How To Repair A Damaged Or Ripped Canvas Painting

No matter how careful we are with our artwork, canvas paintings can get damaged. Some of the most famous paintings in the world have sustained damage over the years and have needed repairs made to the canvas. What at first can seem like a complete disaster, is in fact usually repairable, so let me show you how  to fix a damaged or ripped canvas painting.

repair a damaged canvas

* If your painting has a dent in it read how to get a dent out of a painting here.

The damage above happened when a friend was visiting my studio and accidentally knocked over a wooden print stand, the corner of which went right through this painting that was on the floor leaning up against the wall. You can see the damage to the canvas was quite substantial, not only had the rip gone right through the painting, but the canvas had torn in two directions, both diagonally and horizontally.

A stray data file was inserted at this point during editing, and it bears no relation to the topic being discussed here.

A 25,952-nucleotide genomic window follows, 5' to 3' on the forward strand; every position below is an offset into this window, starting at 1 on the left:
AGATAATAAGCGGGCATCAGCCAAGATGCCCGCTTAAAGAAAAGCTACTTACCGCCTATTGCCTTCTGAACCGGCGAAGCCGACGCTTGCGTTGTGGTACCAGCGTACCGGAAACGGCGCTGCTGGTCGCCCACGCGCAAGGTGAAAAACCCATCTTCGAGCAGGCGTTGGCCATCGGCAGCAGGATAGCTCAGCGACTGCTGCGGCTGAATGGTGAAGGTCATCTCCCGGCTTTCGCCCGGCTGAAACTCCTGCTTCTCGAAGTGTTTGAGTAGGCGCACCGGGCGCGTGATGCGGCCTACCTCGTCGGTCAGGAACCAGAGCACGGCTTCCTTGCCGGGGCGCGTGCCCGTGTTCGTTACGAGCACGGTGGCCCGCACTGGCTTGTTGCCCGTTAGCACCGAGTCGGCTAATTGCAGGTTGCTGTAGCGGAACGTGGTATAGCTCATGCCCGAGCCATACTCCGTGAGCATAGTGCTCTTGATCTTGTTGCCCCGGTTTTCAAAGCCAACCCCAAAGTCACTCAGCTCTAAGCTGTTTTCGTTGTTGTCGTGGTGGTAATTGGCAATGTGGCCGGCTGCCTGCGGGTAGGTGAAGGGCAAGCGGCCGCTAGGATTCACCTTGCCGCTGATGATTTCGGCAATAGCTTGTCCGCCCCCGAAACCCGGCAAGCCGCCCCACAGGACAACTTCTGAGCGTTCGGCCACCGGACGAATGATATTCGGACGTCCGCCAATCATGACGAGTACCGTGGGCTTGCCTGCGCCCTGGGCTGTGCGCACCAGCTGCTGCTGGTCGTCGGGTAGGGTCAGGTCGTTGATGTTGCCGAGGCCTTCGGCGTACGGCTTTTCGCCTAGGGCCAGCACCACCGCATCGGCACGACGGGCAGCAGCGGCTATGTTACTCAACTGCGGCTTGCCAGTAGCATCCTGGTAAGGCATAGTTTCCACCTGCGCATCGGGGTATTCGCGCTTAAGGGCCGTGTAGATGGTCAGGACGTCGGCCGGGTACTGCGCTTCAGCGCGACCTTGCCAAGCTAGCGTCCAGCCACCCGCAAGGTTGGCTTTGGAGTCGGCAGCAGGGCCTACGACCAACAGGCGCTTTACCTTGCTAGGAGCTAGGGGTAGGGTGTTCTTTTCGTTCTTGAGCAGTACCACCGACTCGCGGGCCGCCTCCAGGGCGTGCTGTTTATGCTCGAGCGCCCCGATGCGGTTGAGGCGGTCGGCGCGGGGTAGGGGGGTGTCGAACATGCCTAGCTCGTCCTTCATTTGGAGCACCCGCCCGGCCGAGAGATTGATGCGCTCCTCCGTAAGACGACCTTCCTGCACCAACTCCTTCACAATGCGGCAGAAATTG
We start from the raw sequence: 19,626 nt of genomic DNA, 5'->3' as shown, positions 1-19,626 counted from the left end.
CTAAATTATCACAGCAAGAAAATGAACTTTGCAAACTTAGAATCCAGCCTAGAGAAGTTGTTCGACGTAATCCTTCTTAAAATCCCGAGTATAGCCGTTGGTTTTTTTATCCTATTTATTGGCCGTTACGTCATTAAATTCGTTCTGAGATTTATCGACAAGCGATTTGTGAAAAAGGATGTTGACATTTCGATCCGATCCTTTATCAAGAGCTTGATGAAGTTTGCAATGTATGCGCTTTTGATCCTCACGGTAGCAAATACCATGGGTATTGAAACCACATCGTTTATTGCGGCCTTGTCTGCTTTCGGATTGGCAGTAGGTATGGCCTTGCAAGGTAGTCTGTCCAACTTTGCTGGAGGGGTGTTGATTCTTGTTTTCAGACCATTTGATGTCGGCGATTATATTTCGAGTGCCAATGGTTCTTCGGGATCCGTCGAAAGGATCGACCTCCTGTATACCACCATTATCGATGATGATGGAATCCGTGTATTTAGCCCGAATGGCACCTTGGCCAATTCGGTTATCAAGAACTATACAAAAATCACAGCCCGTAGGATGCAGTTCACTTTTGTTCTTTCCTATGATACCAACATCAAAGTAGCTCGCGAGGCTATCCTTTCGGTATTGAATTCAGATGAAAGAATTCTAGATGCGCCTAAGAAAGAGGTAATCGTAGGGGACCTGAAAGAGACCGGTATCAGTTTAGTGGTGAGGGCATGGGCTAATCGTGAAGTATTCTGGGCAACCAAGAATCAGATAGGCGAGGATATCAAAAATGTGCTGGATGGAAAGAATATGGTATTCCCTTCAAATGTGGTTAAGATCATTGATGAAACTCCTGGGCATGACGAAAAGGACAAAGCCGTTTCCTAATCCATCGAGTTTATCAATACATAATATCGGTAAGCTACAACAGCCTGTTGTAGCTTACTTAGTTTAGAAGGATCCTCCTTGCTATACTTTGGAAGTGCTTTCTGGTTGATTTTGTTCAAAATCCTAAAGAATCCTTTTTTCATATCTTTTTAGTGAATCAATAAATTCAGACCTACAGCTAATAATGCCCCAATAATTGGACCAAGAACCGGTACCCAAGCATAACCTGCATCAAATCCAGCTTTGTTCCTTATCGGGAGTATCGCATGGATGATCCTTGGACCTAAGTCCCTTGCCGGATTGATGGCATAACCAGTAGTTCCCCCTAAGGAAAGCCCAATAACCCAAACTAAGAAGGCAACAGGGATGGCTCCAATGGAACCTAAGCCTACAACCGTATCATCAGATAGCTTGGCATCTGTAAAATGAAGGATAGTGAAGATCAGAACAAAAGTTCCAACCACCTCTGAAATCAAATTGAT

how to repair a whole in a canvas painting

You can see here that the fibres of the canvas were pulled apart when the damage occurred, leaving a jagged uneven edge.

how to repair a torn canvas oil painting

If this painting were a priceless Rembrandt I would align all of the individual fibres of the canvas and glue each one back together separately. However, this painting is priceless Chris Chalk, and as he (me) is still here to repaint the damaged area after the repair, I can make a simpler repair.

equipment needed to repair a damaged canvas painting

To repair a damaged or torn canvas painting you’ll need:

    • a piece of canvas the same ( or at least similar) to that of the original canvas.
    • a pair of sharp scissors.
    • some acid free glue (in this case PVA – Polyvinyl acetate).
    • a flat piece of MDF or hardboard.
    • a weight or something heavy to use as a weight.

PVA Polyvinyl acetate glue